The current Interim Secretary General of the Anglican Communion and its former Director for Unity, Faith and Order, she was unanimously elected to a three-year term as CCC president by the council’s governing board. She succeeds Lt-Col. Jim Champ of the Salvation Army.

A priest of the Anglican Church of Canada, for which she served several years as ecumenical officer, Barnett-Cowan had previously served a term as one of CCC’s vice-presidents. She brings with her a wealth of ecumenical experience, having been engaged with various inter-church dialogues and councils of churches at the local, regional, and international level.

“I am delighted and honoured to have been chosen for this important voluntary position. It is wonderful to be able to put the experience I’ve gained working for the ecumenical life of the Anglican Communion to use in the service of the Canadian churches,” Barnett-Cowan said of her appointment.

“The CCC is one of the broadest ecumenical bodies in the world, and has much to offer to the Canadian landscape at this time,” she added.

The Canadian Council of Churches is the largest ecumenical body in Canada, representing 25 churches of Anglican, Eastern and Oriental Orthodox, Protestant, and Roman Catholic traditions.

Barnett-Cowan will conclude her short-term appointment as the Anglican Communion’s Interim Secretary General in June.


Anglican Journal News, May 20, 2016

APCI asks to be recognized as a territory

Posted on: May 13th, 2015 by CEP Administrator No Comments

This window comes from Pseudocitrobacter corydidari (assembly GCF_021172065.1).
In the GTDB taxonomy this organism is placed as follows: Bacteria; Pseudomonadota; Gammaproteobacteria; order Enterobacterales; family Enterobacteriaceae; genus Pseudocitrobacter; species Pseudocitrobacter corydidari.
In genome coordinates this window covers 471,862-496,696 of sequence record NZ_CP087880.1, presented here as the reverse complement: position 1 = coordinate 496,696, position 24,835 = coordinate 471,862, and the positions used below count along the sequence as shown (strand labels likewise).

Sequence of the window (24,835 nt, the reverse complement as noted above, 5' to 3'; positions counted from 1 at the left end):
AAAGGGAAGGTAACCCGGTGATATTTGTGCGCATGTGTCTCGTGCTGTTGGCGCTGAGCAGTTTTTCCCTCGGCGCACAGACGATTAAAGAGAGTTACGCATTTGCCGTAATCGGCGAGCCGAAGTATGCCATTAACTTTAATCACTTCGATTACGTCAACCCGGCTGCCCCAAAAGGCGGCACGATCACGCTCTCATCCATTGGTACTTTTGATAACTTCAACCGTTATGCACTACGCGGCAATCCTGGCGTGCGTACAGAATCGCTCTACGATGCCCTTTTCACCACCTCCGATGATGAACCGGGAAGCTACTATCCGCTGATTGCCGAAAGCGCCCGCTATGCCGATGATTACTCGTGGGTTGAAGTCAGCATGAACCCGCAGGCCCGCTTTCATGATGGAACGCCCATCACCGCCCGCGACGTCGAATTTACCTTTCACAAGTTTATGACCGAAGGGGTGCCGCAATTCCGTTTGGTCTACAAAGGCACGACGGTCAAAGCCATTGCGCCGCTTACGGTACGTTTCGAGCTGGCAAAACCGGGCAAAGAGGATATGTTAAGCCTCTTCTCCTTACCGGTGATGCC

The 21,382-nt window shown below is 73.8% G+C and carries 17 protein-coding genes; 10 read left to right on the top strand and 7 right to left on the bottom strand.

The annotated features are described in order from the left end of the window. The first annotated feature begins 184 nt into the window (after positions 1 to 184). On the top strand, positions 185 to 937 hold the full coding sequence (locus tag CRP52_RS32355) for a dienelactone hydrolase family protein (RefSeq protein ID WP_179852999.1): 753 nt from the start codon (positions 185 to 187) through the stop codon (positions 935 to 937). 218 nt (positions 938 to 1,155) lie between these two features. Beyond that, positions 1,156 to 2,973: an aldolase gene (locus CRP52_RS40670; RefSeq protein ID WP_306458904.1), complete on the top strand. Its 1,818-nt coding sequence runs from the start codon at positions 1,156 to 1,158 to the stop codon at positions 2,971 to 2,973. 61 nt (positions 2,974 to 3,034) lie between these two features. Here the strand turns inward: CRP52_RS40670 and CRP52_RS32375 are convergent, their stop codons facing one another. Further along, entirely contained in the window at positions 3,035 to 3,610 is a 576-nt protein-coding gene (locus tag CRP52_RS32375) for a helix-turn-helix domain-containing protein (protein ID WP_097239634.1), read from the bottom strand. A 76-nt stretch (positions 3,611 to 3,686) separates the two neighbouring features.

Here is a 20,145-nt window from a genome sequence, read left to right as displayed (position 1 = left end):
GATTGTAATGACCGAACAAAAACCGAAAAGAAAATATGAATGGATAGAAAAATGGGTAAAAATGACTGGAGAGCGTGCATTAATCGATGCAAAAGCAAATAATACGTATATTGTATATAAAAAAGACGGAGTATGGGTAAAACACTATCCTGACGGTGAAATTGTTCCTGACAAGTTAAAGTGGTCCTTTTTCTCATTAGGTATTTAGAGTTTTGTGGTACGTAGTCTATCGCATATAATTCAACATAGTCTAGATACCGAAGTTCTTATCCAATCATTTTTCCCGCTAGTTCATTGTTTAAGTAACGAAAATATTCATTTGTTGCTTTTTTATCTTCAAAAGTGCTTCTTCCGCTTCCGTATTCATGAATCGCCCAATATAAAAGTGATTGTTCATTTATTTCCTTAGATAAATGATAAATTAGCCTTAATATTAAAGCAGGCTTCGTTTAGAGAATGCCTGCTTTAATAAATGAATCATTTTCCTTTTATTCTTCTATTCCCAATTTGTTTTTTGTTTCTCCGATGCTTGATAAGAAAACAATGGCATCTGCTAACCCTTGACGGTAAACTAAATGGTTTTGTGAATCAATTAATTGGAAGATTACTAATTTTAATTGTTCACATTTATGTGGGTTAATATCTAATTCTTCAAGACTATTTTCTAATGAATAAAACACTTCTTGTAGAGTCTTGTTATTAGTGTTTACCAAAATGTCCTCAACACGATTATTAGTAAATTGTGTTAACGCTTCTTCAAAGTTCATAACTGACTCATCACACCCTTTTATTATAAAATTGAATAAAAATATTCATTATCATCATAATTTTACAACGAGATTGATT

Pastoral elder Jimmy Toodlican of Scw’exmx and pastoral elder Amy Charlie of Lytton Parish move the motion to adopt the resolution. Photo: André Forget

Valemount, B.C.
At its May 1 Assembly, the Anglican Parishes of the Central Interior (APCI) unanimously passed a historic resolution asking the synod of the ecclesiastical province of British Columbia and the Yukon to recognize APCI as a territory with rights to elect a bishop through its own nomination and electoral processes.

“This recommendation will forever change community relationships within the Anglican church,” said suffragan bishop for APCI Barbara Andrews. “We are asking to be defined as a territory, that will both set us on a new path and allow us to honour those we have hurt in the past by our corporate actions…”

If APCI becomes a territory, it will be named as a geographic area and it will “enshrine our unique governance model,” said Andrews.

The resolution, moved by pastoral elder Jimmy Toodlican of Scw’exmx and seconded by pastoral elder Amy Charlie of Lytton Parish, was a product of the bishop’s task force for the election of a bishop for APCI, which had been given the task of exploring how APCI might be given more control over its episcopacy.

The task was not a particularly easy one.

When the diocese of Cariboo ceased to operate in 2001 after it was bankrupted by residential schools lawsuits, Anglicans in the central region of B.C. regrouped into an assembly and have since occupied an unusual place in the Anglican Church of Canada. As APCI is not a diocese, it does not have a diocesan bishop – Andrews is a suffragan to the Metropolitan (senior bishop) of the province of British Columbia and the Yukon, though she functionally serves as leader of the parishes.

Bishop Barbara Andrews addresses APCI Assembly delegates. Photo: André Forget